Athlete Warehouse Management Case Study

Athlete’s Warehouse (B) Late in February 1993, Colin Power, majority owner of Athlete’s Warehouse and a number of other companies in Grand FallsWindsor, and a human resource consultant from the Small Business Centre were seated in Colin’s office in the back of Athlete’s Warehouse. Cohn was speaking to his brother Ed on the phone. “‘Sorry I can’t run with you today, I’m all tied up. How about tomorrow morning at 7:00? ” Hanging up the phone Colin exclaimed to the Small Business Centre consultant “for the last year I haven’t had time to turn around.

Every day it is just a rush from one store to another, phone calls all day long and never enough time to do the things that need to be done. I need someone else to help run things, but I don’t know whether to promote someone from within the businesses or to hire from outside. Not only that, I’m not sure what the job should be. ” Background Cohn Power started in business full-time when he opened Athlete’s Warehouse, a sporting goods store, in the Exploit’s Valley Mall in 1985.

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For the first two years that the business was in operation, Cohn supplemented his personal income by This case was prepared by Bill Howse of The Central Newfoundland Regional College for the Atlantic Entrepreneurial Institute as a basis for classroom discussion, and is not meant to illustrate either effective or ineffective management Copyright 0 1993, the Atlantic Entrepreneurial Institute. Reproduction of this case is allowed without permission for educational purposes, but all such reproductions must acknowledge the copyright.

This permission dam not include publication. teaching computer courses at a local private school. With the initial success of Athlete’s Warehouse, and with the support of his wife who was employed full-time as a teacher, Cohn had the financial resources to take on additional challenges. Starting in 1987 he began to extend his business undertakings in many directions and opened a printing store (Print Plus), a computer store (EduComp), and acquired a Tun Horton’s franchise.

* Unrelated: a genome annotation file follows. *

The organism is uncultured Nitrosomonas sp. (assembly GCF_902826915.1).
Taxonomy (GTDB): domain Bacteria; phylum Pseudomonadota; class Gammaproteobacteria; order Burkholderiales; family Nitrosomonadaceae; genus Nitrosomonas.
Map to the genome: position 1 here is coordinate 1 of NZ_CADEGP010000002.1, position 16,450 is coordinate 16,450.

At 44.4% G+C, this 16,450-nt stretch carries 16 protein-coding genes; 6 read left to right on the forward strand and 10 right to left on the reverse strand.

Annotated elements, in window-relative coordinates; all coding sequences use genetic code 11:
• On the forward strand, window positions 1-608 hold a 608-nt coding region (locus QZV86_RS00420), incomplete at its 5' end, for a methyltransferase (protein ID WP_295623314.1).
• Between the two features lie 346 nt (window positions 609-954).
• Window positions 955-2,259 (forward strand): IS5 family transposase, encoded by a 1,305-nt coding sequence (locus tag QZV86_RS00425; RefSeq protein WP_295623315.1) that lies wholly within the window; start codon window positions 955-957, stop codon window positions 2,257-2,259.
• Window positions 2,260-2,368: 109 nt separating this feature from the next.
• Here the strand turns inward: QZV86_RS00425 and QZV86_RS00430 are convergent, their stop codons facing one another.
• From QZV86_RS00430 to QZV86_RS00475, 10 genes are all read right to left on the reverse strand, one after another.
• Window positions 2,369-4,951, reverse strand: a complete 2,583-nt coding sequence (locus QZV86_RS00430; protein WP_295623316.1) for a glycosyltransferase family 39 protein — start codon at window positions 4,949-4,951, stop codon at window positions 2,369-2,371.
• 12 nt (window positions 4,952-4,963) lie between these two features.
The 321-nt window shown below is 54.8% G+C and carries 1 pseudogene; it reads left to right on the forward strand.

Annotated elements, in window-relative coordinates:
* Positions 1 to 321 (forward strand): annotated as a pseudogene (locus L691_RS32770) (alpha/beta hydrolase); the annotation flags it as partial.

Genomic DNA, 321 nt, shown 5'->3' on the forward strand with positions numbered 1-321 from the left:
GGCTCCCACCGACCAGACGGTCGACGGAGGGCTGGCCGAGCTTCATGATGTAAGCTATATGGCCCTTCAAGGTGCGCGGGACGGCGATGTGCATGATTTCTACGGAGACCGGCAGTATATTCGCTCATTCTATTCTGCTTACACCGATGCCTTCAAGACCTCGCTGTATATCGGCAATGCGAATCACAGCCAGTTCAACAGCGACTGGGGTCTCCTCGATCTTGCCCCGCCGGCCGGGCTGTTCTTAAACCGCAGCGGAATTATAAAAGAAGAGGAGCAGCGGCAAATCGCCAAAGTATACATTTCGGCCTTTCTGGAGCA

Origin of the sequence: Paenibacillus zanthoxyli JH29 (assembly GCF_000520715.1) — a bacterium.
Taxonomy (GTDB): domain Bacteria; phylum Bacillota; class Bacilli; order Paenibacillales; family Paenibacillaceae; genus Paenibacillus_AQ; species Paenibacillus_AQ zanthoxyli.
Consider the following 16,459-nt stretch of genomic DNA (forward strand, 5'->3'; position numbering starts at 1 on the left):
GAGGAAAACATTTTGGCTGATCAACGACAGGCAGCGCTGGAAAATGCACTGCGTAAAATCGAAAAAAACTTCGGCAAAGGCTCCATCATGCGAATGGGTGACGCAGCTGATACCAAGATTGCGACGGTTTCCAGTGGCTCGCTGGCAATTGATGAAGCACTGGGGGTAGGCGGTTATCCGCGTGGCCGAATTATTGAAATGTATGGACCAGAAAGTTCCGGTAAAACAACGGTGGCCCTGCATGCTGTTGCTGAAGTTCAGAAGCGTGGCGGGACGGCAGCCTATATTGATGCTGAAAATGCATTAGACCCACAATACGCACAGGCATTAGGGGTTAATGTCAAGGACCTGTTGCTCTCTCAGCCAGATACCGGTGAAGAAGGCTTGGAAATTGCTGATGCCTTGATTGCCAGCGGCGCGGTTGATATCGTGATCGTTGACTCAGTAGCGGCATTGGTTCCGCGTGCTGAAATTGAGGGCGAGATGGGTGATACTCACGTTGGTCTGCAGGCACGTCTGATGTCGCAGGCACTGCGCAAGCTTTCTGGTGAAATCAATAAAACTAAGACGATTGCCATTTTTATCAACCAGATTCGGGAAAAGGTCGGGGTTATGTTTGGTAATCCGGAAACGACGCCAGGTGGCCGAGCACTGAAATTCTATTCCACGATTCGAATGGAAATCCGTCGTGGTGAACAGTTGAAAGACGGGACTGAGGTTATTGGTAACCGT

To help him in his analysis of the situation Colin prepared a review of the factors influencing the expansion of his business interests and he drew up a list of the job duties for three of his businesses (Athlete’s Warehouse, Print Plus and EduComp) included as Exhibit 1. He did not include job duties for the Tun Horton’s store because these were part of the franchise package and there was no overlap of duties with the employees of the other businesses. Athlete’s Warehouse Athlete’s Warehouse opened in 1985 in a 900 square foot location at the Exploit’s Valley Mall with Colin and his brotherin-law, Mike Wade, as the only full-time staff.

The store carried sporting good products centered around Colin’s interest in running and included shoes and sporting outfits. First year sales exceeded the forecast level of $135,000 and amounted to approximately $180,000. Colin attributed this success to the changing fashions and the acceptability of using sporting clothes as daffy wear. Basketball shoes now became street shoes, and jerseys with team names on them became the fashion for school wear. With the growth of sales, Athlete’s Warehouse required additional space. In 1988, the business moved to another location in the Mall.

The only spot with adequate square footage consisted of two floors. Although not ideal, because there was now a need to always have two employees working, Cohn relocated. Business continued to grow and in addition to hiring a second full-time person, Darlene Little, Cohn hired two part-time employees. The business expanded to include many different product lines and services. Included in these were skate sharpening, ski binding installation, and racquet stringing. In addition, Athlete’s Warehouse offered printing services which initially consisted of putting transfers on T-shirts and rinting team logos or numbers on clothing purchased from Athlete’s Warehouse. Training in all these areas was provided to Mike and Troy Piercey (a part-time employee who became full-time in 1988). As his other business interests grew, Colin was not able to spend much time at the Athlete’s Warehouse store; therefore in 1991 he appointed Mike Wade as manager. Darlene was the only other full-time employee at the store as Troy was shared between Athlete’s Warehouse and Print Plus. Print Plus One of the first offshoots of the athletic wear business was a growing demand for custom-printed or numbered sportswear.